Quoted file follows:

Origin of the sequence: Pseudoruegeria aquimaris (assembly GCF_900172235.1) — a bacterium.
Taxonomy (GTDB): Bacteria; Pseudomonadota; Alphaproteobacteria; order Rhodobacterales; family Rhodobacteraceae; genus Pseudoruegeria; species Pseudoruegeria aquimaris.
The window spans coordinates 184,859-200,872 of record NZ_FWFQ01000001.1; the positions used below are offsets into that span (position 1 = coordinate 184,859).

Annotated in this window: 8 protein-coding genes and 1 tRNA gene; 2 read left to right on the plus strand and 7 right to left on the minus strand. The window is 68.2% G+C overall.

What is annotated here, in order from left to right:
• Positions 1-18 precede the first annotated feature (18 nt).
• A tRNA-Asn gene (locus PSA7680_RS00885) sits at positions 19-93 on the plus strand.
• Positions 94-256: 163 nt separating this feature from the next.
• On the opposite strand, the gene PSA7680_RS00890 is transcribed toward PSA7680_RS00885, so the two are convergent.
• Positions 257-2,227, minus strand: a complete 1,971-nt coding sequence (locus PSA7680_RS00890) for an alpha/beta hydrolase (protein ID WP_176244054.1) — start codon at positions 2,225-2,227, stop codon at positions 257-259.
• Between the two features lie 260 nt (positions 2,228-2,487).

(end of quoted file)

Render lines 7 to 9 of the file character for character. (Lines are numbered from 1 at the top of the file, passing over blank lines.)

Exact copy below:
• A tRNA-Asn gene (locus PSA7680_RS00885) sits at positions 19-93 on the plus strand.
• Positions 94-256: 163 nt separating this feature from the next.
• On the opposite strand, the gene PSA7680_RS00890 is transcribed toward PSA7680_RS00885, so the two are convergent.